MIAMI — Jackson Memorial Hospital wants you to breast-feed your baby. Gone are commercially-sponsored formula samples in discharge bags from the maternity unit. Instead, expect to find Jackson’s own breastfeeding discharge bags.
Jackson is on the pathway to Baby-Friendly designation, a highly coveted breastfeeding support standard of care, promoted by the World Health Organization (WHO), and United Nations Children’s Fund (UNICEF).
Dr. M. Grisel Galarza, a University of Miami neonatologist who is medical director of the newborn intermediate care unit at Holtz Children’s Hospital at the University of Miami/Jackson Memorial Medical Center, is a staunch advocate for breastfeeding and a champion of Jackson’s Baby-Friendly designation.
“Breastfeeding is best for babies,” Dr. Galarza said. “Baby-Friendly is best for the mothers in our community.”
Jackson is encouraging breastfeeding and eliminating the use of commercial formula bags. This is in line with recommendations by The American Academy of Pediatrics that women should breastfeed exclusively for six months because of the numerous health and economic benefits for both babies and mothers.
Research shows that breastfeeding shields infants from infections, and, later, higher risks of obesity, asthma, diabetes and Sudden Infant Death Syndrome (SIDS). Mothers benefit from a reduced risk of type 2 diabetes, breast cancer, obesity, ovarian cancer, post-partum depression and bladder infections. Research also shows that mothers who receive formula discharge bags from hospitals are less likely to breastfeed exclusively and if they do breastfeed they are more likely to do so for shorter durations.
For those reasons and others Jackson supports the American Academy of Pediatrics recommendations that breastfeeding should:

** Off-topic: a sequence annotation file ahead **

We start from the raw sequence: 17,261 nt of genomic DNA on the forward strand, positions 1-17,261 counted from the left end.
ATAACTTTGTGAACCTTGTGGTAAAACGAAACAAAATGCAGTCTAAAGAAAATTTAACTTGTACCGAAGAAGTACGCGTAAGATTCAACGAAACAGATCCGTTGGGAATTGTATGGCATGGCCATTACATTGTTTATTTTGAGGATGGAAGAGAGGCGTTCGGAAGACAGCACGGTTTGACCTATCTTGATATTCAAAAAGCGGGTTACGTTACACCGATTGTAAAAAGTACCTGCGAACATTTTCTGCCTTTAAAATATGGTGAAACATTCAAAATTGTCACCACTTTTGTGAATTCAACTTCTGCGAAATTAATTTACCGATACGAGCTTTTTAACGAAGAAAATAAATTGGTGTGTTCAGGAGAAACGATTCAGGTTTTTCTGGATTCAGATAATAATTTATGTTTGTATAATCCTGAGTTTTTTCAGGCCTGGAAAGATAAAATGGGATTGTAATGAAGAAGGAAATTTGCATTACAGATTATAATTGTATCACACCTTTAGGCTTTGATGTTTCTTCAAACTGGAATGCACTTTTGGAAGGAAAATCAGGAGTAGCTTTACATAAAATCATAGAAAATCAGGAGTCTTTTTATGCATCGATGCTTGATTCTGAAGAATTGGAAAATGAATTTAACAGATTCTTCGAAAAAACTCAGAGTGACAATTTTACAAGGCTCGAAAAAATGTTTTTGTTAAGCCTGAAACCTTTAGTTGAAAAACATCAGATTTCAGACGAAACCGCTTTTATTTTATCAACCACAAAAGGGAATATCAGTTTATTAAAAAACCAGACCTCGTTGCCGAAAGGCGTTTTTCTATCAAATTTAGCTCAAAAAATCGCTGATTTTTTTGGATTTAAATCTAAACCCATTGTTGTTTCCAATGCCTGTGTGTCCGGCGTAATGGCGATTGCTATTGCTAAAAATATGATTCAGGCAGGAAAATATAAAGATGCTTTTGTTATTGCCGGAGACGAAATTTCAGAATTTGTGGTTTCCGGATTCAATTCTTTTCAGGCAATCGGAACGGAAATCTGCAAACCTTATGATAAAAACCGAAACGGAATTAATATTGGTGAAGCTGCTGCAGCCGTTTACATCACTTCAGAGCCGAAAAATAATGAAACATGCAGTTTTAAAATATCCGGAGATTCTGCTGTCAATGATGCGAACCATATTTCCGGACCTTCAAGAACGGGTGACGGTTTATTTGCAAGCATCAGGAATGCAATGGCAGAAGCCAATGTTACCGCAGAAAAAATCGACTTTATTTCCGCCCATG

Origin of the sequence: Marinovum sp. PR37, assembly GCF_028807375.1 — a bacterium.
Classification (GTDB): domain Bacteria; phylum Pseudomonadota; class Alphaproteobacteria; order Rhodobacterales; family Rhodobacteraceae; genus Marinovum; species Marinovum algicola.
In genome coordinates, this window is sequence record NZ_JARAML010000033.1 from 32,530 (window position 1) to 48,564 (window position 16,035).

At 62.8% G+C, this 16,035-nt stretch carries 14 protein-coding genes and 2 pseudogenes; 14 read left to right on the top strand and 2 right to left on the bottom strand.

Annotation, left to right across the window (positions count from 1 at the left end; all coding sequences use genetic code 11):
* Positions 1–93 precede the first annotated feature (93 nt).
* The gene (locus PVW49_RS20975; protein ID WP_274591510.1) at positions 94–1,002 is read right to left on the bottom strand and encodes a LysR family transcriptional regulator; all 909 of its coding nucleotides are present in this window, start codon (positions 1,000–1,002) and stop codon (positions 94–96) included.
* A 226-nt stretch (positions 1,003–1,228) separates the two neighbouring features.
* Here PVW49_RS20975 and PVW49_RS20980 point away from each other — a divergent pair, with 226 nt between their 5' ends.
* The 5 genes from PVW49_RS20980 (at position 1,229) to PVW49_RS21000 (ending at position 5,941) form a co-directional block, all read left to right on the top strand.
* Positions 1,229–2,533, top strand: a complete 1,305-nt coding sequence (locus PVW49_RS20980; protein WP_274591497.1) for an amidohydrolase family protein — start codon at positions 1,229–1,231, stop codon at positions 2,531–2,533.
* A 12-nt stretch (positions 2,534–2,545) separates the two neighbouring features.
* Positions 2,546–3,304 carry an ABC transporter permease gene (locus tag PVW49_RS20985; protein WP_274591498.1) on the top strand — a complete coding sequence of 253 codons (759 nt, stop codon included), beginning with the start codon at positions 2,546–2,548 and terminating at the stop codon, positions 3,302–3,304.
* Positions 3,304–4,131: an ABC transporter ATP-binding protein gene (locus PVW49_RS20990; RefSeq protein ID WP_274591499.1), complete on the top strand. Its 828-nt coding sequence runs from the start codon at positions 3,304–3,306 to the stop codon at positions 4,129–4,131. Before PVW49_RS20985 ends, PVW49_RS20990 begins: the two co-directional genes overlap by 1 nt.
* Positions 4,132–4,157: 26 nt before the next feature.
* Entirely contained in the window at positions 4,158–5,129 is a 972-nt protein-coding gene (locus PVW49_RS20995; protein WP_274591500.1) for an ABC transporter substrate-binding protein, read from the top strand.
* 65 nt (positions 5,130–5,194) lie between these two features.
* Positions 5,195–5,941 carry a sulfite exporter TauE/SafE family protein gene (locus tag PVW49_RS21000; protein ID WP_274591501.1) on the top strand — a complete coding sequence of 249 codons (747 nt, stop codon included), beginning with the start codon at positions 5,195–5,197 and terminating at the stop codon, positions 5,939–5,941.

•Be continued exclusively for the first six months of life
•Continue through the first year of life with the addition of solid foods at six months
•Continue thereafter, for as long as mutually desired by the mother and child.
“Jackson deserves praise for setting a positive example for the nation’s hospitals – particularly public hospitals serving low-income families – in improving the health of mothers and their children through Baby Friendly and an end to formula promotion” said Margrete Strand Rangnes, executive vice president of Public Citizen, a national consumer advocacy organization focused on health and safety.
The recommendation against formula bag distribution is supported not only by Public Citizen, but also by the Centers for Disease Control and Prevention, WHO and the American Academy of Pediatrics.
“Baby-Friendly is about empowering mothers and fathers with the ability to give their babies the best possible start through education on the benefits of breastfeeding,” says Steven Burghart, chief administrative officer and senior vice president of Holtz Children’s Hospital and the Jackson Women’s Hospital at Jackson Memorial Hospital. “Jackson’s mission is to provide for the health care of our community and this is a major step in the right direction.”